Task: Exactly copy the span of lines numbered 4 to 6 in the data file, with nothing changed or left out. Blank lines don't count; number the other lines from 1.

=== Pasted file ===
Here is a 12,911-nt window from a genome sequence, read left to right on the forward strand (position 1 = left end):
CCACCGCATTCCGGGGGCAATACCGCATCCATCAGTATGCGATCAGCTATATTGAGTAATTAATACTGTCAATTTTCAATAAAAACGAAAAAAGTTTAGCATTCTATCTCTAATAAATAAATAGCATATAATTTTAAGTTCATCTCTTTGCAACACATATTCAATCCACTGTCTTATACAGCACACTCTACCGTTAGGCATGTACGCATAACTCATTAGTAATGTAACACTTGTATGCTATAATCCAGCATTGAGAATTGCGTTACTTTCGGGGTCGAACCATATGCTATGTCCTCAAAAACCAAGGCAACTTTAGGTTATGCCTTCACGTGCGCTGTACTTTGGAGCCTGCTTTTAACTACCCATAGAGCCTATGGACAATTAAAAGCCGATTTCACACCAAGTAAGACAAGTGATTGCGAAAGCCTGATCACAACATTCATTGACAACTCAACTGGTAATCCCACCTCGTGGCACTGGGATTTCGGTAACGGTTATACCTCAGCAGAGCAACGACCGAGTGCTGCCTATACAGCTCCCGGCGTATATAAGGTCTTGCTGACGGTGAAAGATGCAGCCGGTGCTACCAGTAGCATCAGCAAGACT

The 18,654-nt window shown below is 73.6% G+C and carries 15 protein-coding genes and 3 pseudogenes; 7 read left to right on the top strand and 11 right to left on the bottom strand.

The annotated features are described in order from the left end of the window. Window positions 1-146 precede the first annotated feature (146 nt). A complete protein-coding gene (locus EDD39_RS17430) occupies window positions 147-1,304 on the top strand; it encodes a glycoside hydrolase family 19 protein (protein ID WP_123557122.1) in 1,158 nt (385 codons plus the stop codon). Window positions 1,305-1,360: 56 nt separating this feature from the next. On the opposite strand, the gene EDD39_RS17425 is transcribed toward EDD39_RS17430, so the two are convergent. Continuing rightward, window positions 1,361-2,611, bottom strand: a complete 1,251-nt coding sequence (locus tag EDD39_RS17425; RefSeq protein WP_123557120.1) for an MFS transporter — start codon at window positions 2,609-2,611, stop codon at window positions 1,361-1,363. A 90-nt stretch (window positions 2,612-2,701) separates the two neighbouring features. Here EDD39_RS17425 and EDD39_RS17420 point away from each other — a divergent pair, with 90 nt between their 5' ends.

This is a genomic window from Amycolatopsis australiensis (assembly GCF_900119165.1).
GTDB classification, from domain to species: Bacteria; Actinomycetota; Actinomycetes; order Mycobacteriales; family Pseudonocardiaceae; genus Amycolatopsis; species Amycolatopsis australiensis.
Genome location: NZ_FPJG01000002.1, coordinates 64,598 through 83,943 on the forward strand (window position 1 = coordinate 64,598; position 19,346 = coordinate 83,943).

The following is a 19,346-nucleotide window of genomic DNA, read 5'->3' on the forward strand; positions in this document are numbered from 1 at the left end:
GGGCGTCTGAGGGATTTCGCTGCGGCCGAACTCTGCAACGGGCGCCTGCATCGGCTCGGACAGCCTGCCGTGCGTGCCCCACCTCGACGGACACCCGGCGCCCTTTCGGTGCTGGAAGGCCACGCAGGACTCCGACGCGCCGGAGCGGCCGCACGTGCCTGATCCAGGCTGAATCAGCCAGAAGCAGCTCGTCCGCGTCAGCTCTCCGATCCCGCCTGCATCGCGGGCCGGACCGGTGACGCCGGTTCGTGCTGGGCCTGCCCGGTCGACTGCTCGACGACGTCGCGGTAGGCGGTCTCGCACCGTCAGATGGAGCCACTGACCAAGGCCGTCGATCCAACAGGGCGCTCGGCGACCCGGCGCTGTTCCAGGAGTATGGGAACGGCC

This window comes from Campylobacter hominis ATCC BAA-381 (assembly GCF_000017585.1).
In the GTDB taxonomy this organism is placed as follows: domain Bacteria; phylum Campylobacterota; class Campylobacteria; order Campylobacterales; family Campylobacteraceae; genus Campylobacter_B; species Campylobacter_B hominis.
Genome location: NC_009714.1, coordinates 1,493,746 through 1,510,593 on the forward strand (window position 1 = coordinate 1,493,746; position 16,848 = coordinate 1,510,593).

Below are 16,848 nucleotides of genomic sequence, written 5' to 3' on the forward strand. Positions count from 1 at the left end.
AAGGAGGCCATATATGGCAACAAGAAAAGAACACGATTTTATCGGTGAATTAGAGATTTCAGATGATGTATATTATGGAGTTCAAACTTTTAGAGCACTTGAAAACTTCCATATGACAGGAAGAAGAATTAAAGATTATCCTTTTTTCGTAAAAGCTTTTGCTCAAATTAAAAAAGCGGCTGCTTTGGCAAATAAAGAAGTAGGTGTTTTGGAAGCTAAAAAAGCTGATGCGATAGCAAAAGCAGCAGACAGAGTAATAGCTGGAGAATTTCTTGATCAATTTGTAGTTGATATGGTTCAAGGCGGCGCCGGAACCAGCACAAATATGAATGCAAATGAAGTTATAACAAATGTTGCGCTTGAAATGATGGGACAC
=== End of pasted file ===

The annotated features are described in order from the left end of the window. Window positions 1-146 precede the first annotated feature (146 nt). A complete protein-coding gene (locus EDD39_RS17430) occupies window positions 147-1,304 on the top strand; it encodes a glycoside hydrolase family 19 protein (protein ID WP_123557122.1) in 1,158 nt (385 codons plus the stop codon). Window positions 1,305-1,360: 56 nt separating this feature from the next. On the opposite strand, the gene EDD39_RS17425 is transcribed toward EDD39_RS17430, so the two are convergent. Continuing rightward, window positions 1,361-2,611, bottom strand: a complete 1,251-nt coding sequence (locus tag EDD39_RS17425; RefSeq protein WP_123557120.1) for an MFS transporter — start codon at window positions 2,609-2,611, stop codon at window positions 1,361-1,363. A 90-nt stretch (window positions 2,612-2,701) separates the two neighbouring features. Here EDD39_RS17425 and EDD39_RS17420 point away from each other — a divergent pair, with 90 nt between their 5' ends.

This is a genomic window from Amycolatopsis australiensis (assembly GCF_900119165.1).
GTDB classification, from domain to species: Bacteria; Actinomycetota; Actinomycetes; order Mycobacteriales; family Pseudonocardiaceae; genus Amycolatopsis; species Amycolatopsis australiensis.